Extensions of Karger's Algorithm: Why They Fail in Theory and How They Are Useful in Practice


The minimum graph cut and minimum $s$-$t$-cut problems are important primitives in the modeling of combinatorial problems in computer science, including in computer vision and machine learning. Some of the most efficient algorithms for finding global minimum cuts are randomized algorithms based on Karger’s groundbreaking contraction algorithm. Here, we study whether Karger’s algorithm can be successfully generalized to other cut problems. We first prove that a wide class of natural generalizations of Karger’s algorithm cannot efficiently solve the $s$-$t$-mincut or the normalized cut problem to optimality. Secondly, we present a new algorithm for seeded segmentation / graph-based semi-supervised learning with an asymptotic runtime linear in the number of edges of the graph. This extremely simple algorithm closely follows Karger’s original algorithm. It also yields a potential that can be interpreted as the posterior probability of a sample belonging to a given seed / class. We clarify the relation to the random walker algorithm / harmonic energy minimization in terms of distributions over spanning forests. On classical problems from seeded image segmentation and graph-based semi-supervised learning on image data, the method performs at least as well as the random walker / harmonic energy minimization / Gaussian processes.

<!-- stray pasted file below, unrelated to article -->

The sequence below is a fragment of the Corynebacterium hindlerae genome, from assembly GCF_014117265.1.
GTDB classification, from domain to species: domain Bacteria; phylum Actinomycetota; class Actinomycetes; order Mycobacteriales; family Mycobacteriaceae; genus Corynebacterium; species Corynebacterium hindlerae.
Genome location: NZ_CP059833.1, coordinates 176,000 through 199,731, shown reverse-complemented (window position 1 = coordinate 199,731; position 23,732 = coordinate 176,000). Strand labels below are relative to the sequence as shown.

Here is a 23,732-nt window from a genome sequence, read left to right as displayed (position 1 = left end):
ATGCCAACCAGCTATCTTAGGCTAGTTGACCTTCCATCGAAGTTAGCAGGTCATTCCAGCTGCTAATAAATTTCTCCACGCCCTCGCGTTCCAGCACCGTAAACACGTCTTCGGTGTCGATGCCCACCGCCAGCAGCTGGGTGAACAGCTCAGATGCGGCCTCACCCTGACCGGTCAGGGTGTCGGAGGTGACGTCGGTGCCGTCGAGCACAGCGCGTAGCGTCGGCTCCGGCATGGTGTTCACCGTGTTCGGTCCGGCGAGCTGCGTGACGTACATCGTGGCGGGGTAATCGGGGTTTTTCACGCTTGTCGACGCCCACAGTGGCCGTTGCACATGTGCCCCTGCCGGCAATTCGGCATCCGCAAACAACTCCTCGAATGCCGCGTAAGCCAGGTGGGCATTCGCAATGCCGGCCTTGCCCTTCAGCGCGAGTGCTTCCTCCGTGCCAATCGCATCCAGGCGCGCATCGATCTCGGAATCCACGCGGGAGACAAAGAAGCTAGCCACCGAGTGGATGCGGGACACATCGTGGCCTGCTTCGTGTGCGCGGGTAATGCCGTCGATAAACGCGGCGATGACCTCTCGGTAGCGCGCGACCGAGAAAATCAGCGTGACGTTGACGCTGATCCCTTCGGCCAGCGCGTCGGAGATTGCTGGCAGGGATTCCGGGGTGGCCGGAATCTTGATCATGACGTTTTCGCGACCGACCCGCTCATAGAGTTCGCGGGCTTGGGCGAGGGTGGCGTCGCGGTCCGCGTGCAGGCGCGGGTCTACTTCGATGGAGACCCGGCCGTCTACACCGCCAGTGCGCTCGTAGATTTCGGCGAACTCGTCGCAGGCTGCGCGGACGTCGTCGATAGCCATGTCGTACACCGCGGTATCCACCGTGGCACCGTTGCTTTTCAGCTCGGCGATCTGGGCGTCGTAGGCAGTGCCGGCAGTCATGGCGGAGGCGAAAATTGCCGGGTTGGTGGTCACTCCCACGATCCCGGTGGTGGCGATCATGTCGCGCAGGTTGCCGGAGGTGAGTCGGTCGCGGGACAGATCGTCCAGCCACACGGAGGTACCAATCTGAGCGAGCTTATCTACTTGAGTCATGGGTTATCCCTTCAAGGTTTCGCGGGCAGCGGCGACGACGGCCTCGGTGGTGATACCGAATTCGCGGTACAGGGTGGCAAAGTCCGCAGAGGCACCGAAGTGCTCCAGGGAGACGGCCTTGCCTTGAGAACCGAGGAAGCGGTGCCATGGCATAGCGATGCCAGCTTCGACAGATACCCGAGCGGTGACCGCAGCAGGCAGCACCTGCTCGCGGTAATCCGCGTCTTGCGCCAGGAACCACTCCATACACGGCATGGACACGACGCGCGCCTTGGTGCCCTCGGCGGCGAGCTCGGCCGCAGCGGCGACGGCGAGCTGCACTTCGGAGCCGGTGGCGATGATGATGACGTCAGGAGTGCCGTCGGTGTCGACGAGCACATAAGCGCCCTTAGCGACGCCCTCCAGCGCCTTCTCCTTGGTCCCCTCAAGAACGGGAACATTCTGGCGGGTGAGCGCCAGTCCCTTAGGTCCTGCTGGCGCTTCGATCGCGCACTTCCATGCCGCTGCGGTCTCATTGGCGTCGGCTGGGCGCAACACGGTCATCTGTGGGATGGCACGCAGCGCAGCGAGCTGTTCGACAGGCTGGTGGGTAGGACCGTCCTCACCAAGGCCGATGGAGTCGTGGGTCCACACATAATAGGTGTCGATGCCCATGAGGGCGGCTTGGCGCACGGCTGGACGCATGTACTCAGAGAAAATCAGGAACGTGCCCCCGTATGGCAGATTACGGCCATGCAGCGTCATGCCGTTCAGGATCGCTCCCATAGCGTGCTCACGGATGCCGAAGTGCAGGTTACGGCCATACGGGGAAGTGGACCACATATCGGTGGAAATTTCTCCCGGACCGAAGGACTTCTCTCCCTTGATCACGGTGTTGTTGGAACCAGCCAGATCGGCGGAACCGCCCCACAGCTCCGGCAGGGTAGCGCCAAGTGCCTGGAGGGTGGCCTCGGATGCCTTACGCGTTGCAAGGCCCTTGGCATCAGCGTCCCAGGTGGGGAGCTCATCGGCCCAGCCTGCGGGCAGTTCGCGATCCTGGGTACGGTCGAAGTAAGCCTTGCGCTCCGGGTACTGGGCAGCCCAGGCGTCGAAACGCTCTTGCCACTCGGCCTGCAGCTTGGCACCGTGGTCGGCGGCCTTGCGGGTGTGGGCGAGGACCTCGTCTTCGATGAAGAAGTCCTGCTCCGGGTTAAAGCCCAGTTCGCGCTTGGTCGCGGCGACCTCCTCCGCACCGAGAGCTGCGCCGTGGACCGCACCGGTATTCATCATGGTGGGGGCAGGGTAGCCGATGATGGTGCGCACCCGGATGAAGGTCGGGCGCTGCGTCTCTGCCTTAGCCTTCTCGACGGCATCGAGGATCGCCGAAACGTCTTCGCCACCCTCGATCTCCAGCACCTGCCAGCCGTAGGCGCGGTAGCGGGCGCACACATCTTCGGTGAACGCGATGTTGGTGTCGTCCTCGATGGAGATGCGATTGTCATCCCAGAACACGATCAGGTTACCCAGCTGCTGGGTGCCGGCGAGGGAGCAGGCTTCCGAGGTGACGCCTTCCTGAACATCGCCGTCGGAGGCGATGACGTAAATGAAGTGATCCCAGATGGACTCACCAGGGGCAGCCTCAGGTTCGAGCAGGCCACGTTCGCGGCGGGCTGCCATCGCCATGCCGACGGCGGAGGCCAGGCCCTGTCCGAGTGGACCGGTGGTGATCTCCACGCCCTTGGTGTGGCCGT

ICCV (Oral)

See our blog post or the ICCV presentation for a brief and simple overview.

Erik Jenner
Erik Jenner
CS PhD student